Ski Tuning 101 is the #1 site on the web for learning how to tune your skis! 2015-2016 is the 6th year the blog has been helping people all over the world teach themselves to keep their skis in awesome shape.
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(Mt. Wachusett, Ma., ca. 2008)
Sometimes a hot topic for debate, this final post of the 2009-2010 season will address the issue of properly storing your skis for the summer.
When it comes to summer storage, the name of the game is WAX! Lots and lots of wax. First though, you’ve got to make sure your skis are clean. This is especially true if you have been doing a lot of spring skiing on dirty or salted snow. It might seem strange, but once you are ready to hang up your skis for the season, throw them in the shower first. Rinse off the bases, topsheets and bindings, then hand dry the skis as best as you can. The bindings will still have water in them, so let the skis air dry overnight. Alternatively, use wet paper towels to remove dirt from the ski.
By no means essential, but it’s not a bad idea to give your edges a full tune before the summer. This will ensure that dings and dents don’t develop into havens for rust. Think of it like brushing your teeth to prevent cavities. At the very least, give them a once over with a soapy paper towel to get all the grime off before you throw them in the shower. See my posts for photo instructions for sharpening the Base Edge and the Side Edge.
These next few steps are essential to preventing the edges from rusting/corroding, and the bases from drying out. If you have seen a ski base turn white, it is dried out. I used to call this circumstance oxidation, but apparently ski base oxidation is now a debated topic, so lets just call it dry base syndrome.
First, (or second if you tune the edges), lay the ski flat and brush the bare base a few times with a bronze, brass, or copper brush. This will kick up any dirt that is still lodged in the pores of the ski. Next, perform a hot wax. This is the process where you lay down a layer of wax, and immediately scrape it off before the wax has had a chance to cool. Do this a few times, brushing in between each waxing. The point of this is to lift off dirt from the base. See my post here for photo instructions: Waxing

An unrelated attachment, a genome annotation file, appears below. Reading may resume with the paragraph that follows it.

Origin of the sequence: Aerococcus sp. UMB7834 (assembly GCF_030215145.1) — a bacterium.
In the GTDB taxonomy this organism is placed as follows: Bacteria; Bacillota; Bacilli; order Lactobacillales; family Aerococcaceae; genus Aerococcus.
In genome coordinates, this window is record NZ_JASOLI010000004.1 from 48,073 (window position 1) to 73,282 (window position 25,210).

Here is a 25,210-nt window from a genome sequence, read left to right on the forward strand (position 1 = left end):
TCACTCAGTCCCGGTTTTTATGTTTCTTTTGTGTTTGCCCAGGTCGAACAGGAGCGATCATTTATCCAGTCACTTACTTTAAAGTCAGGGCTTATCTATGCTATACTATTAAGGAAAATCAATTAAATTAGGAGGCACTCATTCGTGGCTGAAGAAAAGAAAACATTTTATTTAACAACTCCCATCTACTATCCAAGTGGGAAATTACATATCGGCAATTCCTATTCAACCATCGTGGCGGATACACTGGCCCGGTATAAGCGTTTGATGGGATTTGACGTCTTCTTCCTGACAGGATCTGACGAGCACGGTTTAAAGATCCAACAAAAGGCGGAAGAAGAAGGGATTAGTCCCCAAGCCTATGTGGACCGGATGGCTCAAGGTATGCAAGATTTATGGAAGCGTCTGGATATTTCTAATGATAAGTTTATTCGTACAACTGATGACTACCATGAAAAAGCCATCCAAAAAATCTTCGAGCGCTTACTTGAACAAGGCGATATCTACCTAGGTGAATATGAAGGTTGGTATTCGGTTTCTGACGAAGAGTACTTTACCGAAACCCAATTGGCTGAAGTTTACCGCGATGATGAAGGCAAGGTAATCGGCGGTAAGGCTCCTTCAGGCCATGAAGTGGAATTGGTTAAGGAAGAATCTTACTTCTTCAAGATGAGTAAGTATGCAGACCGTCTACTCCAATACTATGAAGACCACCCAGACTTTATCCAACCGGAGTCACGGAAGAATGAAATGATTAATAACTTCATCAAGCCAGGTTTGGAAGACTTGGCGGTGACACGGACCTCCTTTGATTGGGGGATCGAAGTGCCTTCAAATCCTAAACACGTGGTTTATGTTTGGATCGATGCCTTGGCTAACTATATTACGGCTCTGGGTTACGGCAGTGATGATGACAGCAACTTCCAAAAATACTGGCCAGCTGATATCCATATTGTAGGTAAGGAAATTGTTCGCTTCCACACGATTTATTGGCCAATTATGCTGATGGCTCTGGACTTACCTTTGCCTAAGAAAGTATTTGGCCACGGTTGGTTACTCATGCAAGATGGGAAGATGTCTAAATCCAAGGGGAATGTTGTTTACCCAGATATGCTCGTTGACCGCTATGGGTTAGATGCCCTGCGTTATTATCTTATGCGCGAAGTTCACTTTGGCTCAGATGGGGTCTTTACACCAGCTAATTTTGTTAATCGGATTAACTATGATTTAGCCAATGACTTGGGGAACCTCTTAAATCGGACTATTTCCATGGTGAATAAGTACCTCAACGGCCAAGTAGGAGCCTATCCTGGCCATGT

After hot waxing, lay down a THICK layer of warm wax, like Swix CH10. Put down at least twice as much wax as you normally would, making sure that the molten wax drips over the edge of the ski. Then just let the ski cool. No scraping or brushing this time. The purpose of this is to seal off the base and edges from the air, which contains moisture. Moisture leads to rust, and exposure to air can dry out the bases. This thick layer of wax, also known as storage or traveling wax, will also protect the skis from becoming damaged if they get moved around over the summer. The whole idea here is to seal off the base and edges from the elements. Warm wax works well for this because it has a low melting temperature, so it is easy to melt large quantities of it, ensuring it covers the edges.
Where to store:
If you live in a humid part of the world, try not to store your skis in a basement or garage where there is a high moisture content. If possible, keep your skis in a cool, dry place, away from sunlight. Use a ski strap or tape to keeps the skis base-to-base and secure, so that next season all you have to do is scrape off the storage wax, and you will be ready to go!
Summer storage for ski bindings is another hotly debated topic. Some people say that the DIN on ski bindings should be turned down for the summer, easing the tension on the springs, others say it doesn’t matter. I’ve never heard a definitive answer from any manufacturer that is able to site empirical evidence one way or the other. So my advice is: don’t worry about it! If this is something you are concerned about, call the manufacturer of your ski binding and ask them.